A Dutch study has found that hearing loss is negatively associated with higher distress, depression, somatisation and loneliness in young and middle-aged adults. The more severe the hearing loss, the larger the risk of distress, depression, somatisation and loneliness.
The aim of the study was to examine the association between hearing status and psychosocial health in adults aged between 18 and 70 years of age.
The study found that there are significant, adverse associations between hearing status and distress, somatisation, depression and loneliness.
For every decibel signal to noise ratio (dB SNR) reduction of hearing status, both the distress and somatisation scores increased by 2%.
The odds of developing moderate or severe depression increase by 5% for every dB SNR reduction in hearing.
The odds for developing severe or very severe loneliness significantly increased by 7% for every dB SNR reduction in hearing.
Different age groups exhibit different associations between hearing status and psychosocial health, with loneliness being an issue particularly in the youngest age group from 18 to 30 years. In the group of middle-aged adults aged 40 to 50 years, the number of significant associations was highest.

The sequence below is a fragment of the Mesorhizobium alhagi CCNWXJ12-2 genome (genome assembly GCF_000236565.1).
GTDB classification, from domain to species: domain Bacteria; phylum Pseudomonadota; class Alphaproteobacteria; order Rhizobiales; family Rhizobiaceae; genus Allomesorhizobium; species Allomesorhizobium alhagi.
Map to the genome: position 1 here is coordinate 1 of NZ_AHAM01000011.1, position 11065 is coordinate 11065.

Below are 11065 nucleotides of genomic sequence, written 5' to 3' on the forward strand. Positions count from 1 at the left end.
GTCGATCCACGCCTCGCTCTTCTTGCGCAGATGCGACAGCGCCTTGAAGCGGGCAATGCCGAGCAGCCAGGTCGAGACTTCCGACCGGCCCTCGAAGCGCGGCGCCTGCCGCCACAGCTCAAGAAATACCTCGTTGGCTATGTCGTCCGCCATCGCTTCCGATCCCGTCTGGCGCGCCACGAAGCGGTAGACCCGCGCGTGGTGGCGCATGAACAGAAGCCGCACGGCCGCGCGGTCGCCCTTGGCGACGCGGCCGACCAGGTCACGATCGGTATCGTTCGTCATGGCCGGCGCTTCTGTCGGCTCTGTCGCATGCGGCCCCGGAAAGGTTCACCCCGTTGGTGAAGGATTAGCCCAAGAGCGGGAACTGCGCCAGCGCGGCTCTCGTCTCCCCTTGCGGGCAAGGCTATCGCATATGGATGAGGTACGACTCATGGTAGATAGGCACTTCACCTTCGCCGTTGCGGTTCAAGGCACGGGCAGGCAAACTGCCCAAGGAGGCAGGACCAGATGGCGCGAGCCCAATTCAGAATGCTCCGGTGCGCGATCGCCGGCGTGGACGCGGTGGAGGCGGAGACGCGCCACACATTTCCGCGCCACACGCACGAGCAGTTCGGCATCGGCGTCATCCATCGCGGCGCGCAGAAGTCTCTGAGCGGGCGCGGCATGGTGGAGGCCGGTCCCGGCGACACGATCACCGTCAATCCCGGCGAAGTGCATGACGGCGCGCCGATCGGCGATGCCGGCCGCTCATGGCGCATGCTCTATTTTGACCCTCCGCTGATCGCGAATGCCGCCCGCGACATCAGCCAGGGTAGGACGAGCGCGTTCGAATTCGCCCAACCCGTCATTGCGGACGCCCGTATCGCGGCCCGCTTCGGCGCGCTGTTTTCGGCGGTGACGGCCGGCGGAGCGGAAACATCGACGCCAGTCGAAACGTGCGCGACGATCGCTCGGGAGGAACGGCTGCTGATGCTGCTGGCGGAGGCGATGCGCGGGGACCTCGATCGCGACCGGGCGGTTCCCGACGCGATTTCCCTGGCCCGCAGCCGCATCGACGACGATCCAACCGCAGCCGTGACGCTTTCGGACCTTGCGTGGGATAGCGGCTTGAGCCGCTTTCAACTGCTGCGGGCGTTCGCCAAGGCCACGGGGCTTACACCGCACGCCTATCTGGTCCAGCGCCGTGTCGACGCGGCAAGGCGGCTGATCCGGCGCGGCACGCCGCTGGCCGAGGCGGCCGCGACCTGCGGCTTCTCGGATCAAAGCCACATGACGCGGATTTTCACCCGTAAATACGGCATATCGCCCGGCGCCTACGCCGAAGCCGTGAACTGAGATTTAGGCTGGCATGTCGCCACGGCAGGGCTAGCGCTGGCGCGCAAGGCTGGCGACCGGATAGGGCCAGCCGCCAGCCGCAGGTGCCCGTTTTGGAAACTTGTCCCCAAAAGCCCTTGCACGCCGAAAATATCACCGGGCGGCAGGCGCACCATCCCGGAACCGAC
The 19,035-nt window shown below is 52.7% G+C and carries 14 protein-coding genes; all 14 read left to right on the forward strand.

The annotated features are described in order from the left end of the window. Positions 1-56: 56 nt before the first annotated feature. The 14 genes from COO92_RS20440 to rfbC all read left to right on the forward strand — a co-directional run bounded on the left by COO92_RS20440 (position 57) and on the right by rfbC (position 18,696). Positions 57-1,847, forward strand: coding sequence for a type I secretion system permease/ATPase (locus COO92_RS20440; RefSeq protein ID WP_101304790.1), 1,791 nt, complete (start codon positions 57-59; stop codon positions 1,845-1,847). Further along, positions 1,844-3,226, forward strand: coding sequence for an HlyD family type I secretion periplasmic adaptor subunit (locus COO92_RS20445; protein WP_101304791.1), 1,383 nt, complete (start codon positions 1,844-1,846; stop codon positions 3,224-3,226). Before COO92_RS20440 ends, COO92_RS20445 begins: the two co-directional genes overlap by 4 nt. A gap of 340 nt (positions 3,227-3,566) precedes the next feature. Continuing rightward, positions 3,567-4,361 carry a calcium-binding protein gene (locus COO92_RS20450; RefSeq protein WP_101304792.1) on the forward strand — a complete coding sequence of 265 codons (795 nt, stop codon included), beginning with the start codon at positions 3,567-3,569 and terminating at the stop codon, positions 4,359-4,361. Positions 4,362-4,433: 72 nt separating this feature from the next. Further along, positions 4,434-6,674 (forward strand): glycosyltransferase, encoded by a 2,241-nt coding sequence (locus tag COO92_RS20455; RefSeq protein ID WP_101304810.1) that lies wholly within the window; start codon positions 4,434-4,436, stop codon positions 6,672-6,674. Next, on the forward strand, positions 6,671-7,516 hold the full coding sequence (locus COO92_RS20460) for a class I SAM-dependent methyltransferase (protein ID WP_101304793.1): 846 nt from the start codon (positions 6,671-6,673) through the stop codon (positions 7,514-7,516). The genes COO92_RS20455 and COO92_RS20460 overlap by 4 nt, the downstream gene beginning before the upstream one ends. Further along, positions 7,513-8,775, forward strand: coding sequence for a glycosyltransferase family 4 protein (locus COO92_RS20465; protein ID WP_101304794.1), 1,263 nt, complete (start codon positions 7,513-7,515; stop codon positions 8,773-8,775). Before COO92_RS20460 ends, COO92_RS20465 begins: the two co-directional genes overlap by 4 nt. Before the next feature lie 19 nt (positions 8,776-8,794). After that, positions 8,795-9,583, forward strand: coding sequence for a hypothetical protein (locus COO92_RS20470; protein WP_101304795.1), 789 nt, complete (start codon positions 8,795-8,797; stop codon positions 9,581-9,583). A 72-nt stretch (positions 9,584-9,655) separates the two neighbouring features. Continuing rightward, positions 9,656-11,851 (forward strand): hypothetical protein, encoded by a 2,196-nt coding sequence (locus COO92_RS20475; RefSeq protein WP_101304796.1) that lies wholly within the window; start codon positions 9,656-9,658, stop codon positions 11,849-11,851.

Data for the study was derived from the National Longitudinal Study on Hearing (NL-SH) conducted in The Netherlands. The NL-SH is an ongoing prospective cohort study examining the relationship between hearing impairment and several domains in life. The NL-SH is conducted over the Internet. 1,511 people participated in the study. The data analysed in the study was baseline data of the NL-SH collected in the period from November 2006 to November 2007.
In the study, hearing status was determined using a speech-in-noise screening test over the Internet. Self-reported psychosocial health was asserted using a set of online questionnaires.
The study, “The Association Between Hearing Status and Psychosocial Health Before the Age of 70 Years: Results From an Internet-Based National Survey on Hearing”, was published in the journal Ear and Hearing.
Sources: www.ncbi.nlm.nih.gov and Ear and Hearing and www.hear-it.org